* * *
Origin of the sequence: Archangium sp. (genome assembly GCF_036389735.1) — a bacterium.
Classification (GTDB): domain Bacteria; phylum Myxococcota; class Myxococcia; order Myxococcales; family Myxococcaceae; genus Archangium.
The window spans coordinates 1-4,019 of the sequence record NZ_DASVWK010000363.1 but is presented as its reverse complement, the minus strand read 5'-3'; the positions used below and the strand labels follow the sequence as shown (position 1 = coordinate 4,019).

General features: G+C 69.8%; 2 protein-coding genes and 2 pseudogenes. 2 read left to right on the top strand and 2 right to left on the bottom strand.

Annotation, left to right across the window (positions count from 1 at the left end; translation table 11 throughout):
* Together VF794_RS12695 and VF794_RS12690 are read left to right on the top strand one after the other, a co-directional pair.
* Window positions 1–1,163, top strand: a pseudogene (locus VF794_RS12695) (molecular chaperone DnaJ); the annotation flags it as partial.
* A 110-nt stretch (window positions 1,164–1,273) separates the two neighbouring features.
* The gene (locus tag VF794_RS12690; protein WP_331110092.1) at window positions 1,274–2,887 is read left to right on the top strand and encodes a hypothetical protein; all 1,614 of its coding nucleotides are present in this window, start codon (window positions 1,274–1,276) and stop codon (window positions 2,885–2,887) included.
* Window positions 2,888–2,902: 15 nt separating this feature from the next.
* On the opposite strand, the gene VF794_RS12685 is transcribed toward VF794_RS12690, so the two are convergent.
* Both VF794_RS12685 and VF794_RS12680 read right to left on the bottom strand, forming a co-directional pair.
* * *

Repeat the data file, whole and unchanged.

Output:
Origin of the sequence: Archangium sp. (genome assembly GCF_036389735.1) — a bacterium.
Classification (GTDB): domain Bacteria; phylum Myxococcota; class Myxococcia; order Myxococcales; family Myxococcaceae; genus Archangium.
The window spans coordinates 1-4,019 of the sequence record NZ_DASVWK010000363.1 but is presented as its reverse complement, the minus strand read 5'-3'; the positions used below and the strand labels follow the sequence as shown (position 1 = coordinate 4,019).

General features: G+C 69.8%; 2 protein-coding genes and 2 pseudogenes. 2 read left to right on the top strand and 2 right to left on the bottom strand.

Annotation, left to right across the window (positions count from 1 at the left end; translation table 11 throughout):
* Together VF794_RS12695 and VF794_RS12690 are read left to right on the top strand one after the other, a co-directional pair.
* Window positions 1–1,163, top strand: a pseudogene (locus VF794_RS12695) (molecular chaperone DnaJ); the annotation flags it as partial.
* A 110-nt stretch (window positions 1,164–1,273) separates the two neighbouring features.
* The gene (locus tag VF794_RS12690; protein WP_331110092.1) at window positions 1,274–2,887 is read left to right on the top strand and encodes a hypothetical protein; all 1,614 of its coding nucleotides are present in this window, start codon (window positions 1,274–1,276) and stop codon (window positions 2,885–2,887) included.
* Window positions 2,888–2,902: 15 nt separating this feature from the next.
* On the opposite strand, the gene VF794_RS12685 is transcribed toward VF794_RS12690, so the two are convergent.
* Both VF794_RS12685 and VF794_RS12680 read right to left on the bottom strand, forming a co-directional pair.